The Pew Center in Washington has found that Argentines are more concerned about the impact of climate change than about the terrorist threat of the Islamic State or the influence of the United States, Russia or China.
Inhabitants of 38 countries identified ISIS and climate change as the principal threats to national security, according to results from the Study on Global Attitudes and Trends that Pew released today.
In Argentine minds, the principal national security threats are: climate change (76 percent believe global warming is a primary threat); the global economy (66 percent); ISIS (54 percent); a cyber attack from another country (54 percent); the influence of the United States in the world (49 percent); the Syrian refugee crisis (32 percent); the power and influence of China (30 percent), and that of Russia (24 percent).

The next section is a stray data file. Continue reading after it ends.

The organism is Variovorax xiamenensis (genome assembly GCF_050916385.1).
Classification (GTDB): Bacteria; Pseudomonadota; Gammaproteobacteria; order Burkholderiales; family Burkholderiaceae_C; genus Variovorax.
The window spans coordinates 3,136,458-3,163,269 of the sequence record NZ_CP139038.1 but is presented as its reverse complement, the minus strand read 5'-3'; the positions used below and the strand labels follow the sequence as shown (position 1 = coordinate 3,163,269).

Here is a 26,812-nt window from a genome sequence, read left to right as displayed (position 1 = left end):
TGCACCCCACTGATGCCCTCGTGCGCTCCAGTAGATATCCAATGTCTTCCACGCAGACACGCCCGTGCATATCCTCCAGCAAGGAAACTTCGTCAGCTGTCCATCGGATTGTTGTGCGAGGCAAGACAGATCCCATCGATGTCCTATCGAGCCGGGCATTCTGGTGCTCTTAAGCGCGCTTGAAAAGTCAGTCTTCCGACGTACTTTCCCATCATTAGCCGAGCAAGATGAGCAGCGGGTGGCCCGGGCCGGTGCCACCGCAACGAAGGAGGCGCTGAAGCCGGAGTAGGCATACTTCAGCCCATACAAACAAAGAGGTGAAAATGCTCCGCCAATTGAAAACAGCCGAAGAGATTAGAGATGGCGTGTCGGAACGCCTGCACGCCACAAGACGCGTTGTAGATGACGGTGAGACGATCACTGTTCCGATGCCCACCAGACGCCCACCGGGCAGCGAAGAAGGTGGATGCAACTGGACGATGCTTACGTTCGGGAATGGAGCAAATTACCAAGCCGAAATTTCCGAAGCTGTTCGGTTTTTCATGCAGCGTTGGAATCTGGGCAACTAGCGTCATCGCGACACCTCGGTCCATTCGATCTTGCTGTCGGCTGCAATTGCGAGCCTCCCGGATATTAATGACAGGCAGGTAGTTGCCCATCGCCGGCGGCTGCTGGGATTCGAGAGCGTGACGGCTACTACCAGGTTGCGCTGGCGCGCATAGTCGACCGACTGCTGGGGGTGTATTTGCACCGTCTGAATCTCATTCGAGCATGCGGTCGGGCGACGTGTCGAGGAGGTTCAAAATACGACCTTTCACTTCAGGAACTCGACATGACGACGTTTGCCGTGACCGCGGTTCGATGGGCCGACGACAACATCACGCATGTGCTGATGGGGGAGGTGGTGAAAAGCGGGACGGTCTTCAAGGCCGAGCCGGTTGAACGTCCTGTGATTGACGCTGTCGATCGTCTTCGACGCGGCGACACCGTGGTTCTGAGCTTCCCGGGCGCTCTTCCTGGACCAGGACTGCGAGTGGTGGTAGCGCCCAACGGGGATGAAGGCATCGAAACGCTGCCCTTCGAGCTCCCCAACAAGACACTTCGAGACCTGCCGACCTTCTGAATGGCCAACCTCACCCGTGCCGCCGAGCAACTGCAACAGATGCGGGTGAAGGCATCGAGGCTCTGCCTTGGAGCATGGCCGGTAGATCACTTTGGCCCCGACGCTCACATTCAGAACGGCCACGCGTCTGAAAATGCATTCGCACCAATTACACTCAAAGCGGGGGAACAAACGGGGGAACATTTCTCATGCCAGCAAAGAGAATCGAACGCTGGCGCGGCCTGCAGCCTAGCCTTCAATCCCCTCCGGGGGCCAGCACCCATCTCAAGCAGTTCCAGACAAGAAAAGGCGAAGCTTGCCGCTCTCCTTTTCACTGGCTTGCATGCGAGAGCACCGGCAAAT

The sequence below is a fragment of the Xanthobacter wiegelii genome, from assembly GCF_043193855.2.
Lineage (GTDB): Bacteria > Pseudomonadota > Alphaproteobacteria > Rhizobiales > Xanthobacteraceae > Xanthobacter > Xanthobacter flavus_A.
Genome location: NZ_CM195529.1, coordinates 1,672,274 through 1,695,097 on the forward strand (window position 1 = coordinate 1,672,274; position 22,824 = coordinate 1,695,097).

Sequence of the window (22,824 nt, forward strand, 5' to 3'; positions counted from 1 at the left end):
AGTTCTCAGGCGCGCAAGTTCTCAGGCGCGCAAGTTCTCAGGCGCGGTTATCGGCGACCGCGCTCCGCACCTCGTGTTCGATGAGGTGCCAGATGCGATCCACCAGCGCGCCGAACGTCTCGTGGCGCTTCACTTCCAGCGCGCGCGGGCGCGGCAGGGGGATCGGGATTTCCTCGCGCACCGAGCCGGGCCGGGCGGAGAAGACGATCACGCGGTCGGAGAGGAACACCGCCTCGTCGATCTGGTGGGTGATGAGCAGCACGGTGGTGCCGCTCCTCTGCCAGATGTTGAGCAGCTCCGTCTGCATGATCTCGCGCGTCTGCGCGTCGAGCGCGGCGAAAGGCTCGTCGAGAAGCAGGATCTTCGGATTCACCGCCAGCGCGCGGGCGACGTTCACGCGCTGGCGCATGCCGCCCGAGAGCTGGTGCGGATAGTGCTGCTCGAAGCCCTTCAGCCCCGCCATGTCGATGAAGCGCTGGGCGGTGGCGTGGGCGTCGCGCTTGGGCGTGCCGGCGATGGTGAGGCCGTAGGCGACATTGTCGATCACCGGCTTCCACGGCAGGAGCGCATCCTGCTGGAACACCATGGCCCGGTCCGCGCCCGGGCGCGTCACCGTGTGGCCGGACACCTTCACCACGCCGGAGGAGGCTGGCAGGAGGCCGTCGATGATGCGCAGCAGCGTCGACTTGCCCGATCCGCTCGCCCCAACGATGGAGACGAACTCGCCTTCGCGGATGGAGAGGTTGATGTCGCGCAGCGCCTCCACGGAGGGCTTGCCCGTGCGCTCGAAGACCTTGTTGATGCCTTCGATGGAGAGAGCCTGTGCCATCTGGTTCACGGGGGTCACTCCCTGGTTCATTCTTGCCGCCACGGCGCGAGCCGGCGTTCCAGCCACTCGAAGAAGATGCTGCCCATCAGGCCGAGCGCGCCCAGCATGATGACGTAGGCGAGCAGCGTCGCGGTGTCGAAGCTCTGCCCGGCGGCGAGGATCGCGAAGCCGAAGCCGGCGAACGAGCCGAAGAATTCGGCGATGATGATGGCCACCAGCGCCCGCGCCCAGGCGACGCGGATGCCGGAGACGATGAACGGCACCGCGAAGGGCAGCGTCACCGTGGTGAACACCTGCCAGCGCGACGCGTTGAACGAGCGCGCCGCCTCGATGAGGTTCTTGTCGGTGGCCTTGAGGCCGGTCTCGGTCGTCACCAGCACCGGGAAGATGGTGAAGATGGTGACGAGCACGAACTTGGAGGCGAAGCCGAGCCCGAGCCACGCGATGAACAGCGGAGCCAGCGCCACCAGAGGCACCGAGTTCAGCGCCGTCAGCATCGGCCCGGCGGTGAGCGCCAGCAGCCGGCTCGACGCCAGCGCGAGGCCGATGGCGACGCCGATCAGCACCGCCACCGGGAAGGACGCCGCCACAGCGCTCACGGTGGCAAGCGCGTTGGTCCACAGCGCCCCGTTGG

In 13 countries, mostly in Latin America and Africa, people identify global climate change as the primary threat. Venezuela, steeped in humanitarian and economic crisis, was the only Latin American country surveyed in which economic concerns (56 percent) coincide with concerns about climate change (55 percent).
In Latin America, 74 percent of people on average indicated that climate change is a significant threat to their country. Chile led the pack, with 86 percent affirming it as a primary threat. Following were Peru (79 percent) and Argentina.
ISIS is perceived as the top threat in 18 countries, mostly concentrated in the Middle East, Europe, Asia and the United States. Many of these countries have endured attacks claimed by the Islamic militant group.
These were among the major findings of the survey conducted among 41,953 respondents in 38 countries from February 16 to May 8, 2017. In general, little has changed in the global threat assessment since Pew Research Center conducted its last survey in Spring 2015. Worries about the U.S. and its power and influence, however, have increased in many countries since the election of Donald Trump.